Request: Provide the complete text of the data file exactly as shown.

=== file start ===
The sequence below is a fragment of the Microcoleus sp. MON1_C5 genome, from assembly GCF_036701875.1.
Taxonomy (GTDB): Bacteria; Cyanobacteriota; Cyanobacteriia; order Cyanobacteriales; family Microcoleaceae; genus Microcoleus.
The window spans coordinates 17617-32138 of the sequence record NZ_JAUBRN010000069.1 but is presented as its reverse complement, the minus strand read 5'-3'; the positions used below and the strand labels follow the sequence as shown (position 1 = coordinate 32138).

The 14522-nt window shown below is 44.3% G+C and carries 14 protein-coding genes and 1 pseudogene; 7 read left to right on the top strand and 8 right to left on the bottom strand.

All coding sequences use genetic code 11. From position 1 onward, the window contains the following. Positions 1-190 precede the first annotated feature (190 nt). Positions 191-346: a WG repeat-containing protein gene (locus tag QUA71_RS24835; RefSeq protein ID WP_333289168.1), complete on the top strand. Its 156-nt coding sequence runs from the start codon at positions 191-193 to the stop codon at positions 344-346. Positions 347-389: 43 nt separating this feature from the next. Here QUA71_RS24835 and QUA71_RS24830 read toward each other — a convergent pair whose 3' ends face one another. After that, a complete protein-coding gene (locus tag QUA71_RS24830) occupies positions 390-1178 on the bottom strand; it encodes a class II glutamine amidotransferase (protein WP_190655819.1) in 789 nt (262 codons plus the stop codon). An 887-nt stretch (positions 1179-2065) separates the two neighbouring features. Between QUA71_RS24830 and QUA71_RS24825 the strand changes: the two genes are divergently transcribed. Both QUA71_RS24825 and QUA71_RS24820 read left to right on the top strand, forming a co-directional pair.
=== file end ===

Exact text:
The sequence below is a fragment of the Microcoleus sp. MON1_C5 genome, from assembly GCF_036701875.1.
Taxonomy (GTDB): Bacteria; Cyanobacteriota; Cyanobacteriia; order Cyanobacteriales; family Microcoleaceae; genus Microcoleus.
The window spans coordinates 17617-32138 of the sequence record NZ_JAUBRN010000069.1 but is presented as its reverse complement, the minus strand read 5'-3'; the positions used below and the strand labels follow the sequence as shown (position 1 = coordinate 32138).

The 14522-nt window shown below is 44.3% G+C and carries 14 protein-coding genes and 1 pseudogene; 7 read left to right on the top strand and 8 right to left on the bottom strand.

All coding sequences use genetic code 11. From position 1 onward, the window contains the following. Positions 1-190 precede the first annotated feature (190 nt). Positions 191-346: a WG repeat-containing protein gene (locus tag QUA71_RS24835; RefSeq protein ID WP_333289168.1), complete on the top strand. Its 156-nt coding sequence runs from the start codon at positions 191-193 to the stop codon at positions 344-346. Positions 347-389: 43 nt separating this feature from the next. Here QUA71_RS24835 and QUA71_RS24830 read toward each other — a convergent pair whose 3' ends face one another. After that, a complete protein-coding gene (locus tag QUA71_RS24830) occupies positions 390-1178 on the bottom strand; it encodes a class II glutamine amidotransferase (protein WP_190655819.1) in 789 nt (262 codons plus the stop codon). An 887-nt stretch (positions 1179-2065) separates the two neighbouring features. Between QUA71_RS24830 and QUA71_RS24825 the strand changes: the two genes are divergently transcribed. Both QUA71_RS24825 and QUA71_RS24820 read left to right on the top strand, forming a co-directional pair.